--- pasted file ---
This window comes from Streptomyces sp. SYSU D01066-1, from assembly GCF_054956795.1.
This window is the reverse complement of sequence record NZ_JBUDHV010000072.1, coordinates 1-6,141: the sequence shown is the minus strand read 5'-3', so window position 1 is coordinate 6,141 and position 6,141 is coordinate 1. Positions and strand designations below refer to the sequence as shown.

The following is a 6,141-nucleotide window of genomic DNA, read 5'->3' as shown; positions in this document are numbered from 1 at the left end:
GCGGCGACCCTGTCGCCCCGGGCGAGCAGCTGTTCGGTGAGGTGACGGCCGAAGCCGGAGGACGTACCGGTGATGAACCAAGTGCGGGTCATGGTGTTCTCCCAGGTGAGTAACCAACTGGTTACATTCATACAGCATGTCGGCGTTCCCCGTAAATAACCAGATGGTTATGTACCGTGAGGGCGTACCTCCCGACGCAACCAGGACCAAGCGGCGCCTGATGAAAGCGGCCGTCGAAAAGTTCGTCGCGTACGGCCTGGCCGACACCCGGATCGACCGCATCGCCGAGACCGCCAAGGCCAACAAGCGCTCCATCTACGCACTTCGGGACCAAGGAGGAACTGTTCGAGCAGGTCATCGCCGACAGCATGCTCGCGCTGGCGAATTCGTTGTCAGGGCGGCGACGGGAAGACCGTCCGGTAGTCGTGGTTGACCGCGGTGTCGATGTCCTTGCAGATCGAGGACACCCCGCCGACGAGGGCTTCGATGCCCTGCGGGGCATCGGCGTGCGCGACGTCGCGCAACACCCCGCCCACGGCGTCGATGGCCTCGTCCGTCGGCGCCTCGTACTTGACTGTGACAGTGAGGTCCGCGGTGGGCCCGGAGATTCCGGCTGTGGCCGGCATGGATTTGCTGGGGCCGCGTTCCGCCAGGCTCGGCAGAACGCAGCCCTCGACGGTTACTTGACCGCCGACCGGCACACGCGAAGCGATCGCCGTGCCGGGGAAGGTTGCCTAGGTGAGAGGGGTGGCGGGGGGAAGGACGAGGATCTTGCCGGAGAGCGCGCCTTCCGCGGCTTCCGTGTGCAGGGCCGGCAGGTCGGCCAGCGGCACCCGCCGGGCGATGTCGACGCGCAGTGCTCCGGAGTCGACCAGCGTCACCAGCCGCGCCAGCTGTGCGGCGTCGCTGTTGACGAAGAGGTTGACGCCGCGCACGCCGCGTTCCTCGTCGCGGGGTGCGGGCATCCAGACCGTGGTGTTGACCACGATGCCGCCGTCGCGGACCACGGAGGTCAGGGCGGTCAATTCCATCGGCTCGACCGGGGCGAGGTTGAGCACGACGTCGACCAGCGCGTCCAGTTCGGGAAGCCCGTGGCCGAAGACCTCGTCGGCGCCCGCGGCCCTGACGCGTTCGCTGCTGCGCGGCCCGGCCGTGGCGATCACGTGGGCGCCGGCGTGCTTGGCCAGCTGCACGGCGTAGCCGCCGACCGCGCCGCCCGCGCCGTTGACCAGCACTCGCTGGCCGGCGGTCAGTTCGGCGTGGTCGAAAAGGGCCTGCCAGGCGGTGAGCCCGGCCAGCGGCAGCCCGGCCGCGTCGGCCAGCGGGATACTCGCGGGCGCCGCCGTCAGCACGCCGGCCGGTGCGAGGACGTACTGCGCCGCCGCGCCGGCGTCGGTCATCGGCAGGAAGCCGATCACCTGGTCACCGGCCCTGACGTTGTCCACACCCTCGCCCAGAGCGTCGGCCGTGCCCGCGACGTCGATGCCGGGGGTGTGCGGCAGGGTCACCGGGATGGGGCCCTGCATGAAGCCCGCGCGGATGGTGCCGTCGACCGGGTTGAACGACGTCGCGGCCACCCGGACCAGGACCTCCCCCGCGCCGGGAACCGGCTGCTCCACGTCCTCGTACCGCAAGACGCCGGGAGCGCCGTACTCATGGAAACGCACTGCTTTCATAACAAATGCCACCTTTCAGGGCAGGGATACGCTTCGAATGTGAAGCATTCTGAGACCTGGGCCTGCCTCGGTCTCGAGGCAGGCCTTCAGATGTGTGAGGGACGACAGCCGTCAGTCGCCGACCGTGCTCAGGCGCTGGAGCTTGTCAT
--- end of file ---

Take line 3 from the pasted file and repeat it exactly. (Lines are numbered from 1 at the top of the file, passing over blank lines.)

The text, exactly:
The following is a 6,141-nucleotide window of genomic DNA, read 5'->3' as shown; positions in this document are numbered from 1 at the left end: